In front of the Wall Street Stock Exchange you will see the famous 'Charging Bull' sculpture, a symbol of America's economic prosperity.
Finally, the Upper and Lower Manhattan tour will take you to Battery Park, located on the southern tip of the island. From here, you'll be able to see the Statue of Liberty in the distance as the park's pier is where the ferry leaves for the Statue of Liberty at Liberty Island.
Other interesting experiences in New York
If you liked the idea of visiting New York by bus, the Contrasts Tour is similar to the Upper and Lower Manhattan tour but extends the itinerary to the whole city: you'll see Manhattan, Harlem, Bronx, Queens and Brooklyn, with the difference that you'll get off at their featured neighbourhoods to explore the area.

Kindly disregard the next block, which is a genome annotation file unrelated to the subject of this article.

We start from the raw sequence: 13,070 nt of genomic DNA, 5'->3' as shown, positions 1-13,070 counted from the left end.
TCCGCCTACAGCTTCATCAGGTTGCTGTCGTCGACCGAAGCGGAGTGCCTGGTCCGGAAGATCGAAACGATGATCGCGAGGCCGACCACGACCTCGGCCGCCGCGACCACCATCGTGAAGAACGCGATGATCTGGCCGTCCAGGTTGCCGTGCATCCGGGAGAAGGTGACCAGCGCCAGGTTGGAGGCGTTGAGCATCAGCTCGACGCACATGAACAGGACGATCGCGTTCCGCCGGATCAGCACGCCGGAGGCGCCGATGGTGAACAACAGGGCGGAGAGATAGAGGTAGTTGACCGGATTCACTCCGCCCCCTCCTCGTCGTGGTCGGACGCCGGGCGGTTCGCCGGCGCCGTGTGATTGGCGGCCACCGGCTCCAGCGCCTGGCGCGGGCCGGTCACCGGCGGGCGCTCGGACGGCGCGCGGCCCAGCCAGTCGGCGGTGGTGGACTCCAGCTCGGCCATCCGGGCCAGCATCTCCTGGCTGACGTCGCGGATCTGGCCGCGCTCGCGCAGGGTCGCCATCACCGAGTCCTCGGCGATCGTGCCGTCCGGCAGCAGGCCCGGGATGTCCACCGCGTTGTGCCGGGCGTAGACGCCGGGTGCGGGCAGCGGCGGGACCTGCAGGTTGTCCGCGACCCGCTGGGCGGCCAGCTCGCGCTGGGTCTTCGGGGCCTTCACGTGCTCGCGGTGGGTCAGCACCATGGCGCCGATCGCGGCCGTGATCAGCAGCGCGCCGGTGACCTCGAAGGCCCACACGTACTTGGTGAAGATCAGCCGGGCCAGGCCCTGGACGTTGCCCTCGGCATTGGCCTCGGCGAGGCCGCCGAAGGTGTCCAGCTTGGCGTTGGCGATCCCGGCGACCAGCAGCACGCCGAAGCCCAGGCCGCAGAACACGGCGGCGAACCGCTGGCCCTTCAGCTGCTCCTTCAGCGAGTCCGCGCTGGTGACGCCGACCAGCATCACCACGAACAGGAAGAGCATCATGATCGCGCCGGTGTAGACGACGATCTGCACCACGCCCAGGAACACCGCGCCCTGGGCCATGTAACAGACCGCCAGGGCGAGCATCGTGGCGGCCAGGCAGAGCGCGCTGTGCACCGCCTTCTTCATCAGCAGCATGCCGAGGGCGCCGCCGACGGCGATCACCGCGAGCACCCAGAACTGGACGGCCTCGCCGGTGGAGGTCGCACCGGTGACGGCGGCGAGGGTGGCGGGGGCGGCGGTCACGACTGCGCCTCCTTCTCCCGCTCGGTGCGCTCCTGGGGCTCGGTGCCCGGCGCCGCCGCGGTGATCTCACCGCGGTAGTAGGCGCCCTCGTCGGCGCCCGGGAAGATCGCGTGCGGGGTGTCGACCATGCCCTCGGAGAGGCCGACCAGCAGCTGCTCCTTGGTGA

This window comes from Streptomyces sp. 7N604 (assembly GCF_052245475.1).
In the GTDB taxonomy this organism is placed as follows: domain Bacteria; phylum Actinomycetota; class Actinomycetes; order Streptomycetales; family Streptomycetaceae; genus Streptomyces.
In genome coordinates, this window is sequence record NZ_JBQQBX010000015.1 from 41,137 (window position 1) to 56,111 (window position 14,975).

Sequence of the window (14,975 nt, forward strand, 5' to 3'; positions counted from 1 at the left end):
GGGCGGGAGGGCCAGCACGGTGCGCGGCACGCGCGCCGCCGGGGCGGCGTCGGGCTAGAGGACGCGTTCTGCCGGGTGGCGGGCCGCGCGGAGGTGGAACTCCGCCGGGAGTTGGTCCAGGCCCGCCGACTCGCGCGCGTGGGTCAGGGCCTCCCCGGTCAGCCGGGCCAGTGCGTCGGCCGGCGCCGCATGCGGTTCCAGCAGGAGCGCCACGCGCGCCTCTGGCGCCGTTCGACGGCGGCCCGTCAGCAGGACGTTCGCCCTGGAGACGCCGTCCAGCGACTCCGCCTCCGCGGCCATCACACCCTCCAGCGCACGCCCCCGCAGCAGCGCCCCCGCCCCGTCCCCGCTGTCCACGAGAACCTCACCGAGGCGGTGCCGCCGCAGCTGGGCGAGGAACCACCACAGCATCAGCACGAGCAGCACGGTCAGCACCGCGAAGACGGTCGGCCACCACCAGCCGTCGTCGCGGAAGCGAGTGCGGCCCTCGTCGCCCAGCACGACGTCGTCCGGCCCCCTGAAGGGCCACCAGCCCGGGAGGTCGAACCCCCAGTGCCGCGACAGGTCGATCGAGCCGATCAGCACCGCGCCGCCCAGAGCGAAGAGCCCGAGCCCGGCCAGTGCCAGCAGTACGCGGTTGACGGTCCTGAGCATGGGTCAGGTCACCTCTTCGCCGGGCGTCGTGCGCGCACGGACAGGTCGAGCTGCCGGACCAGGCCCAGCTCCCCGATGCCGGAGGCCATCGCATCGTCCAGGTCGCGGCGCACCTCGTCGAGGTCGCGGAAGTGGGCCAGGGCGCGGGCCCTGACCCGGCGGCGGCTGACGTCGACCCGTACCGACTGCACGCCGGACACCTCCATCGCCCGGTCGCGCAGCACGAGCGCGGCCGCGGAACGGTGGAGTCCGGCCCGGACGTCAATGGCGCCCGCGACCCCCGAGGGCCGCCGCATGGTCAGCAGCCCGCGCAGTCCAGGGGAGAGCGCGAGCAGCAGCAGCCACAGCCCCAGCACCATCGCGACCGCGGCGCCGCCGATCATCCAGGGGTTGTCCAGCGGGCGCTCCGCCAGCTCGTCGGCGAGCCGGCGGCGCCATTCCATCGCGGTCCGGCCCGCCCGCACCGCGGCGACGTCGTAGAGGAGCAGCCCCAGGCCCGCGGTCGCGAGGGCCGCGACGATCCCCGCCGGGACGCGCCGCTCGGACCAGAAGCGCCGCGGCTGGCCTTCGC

Your guide will accompany you throughout and, similar to the Upper and Lower Manhattan tour, this is a perfect experience to do on arrival in New York, as you'll get a taste of each borough of the city so you can pick the one you like best and explore it thoroughly on your own.
New York from above
If you feel like taking action and discovering New York from above, I recommend you climb one of its legendary buildings, such as the Empire State Building, to enjoy the skyline from above. I'll link you here to my practical guide so that you can find out all the details about Climbing the Empire State Building. If you're thinking of treating yourself to the best experience you can have in Manhattan, I recommend you the New York Helicopter Tours: Tickets and Prices.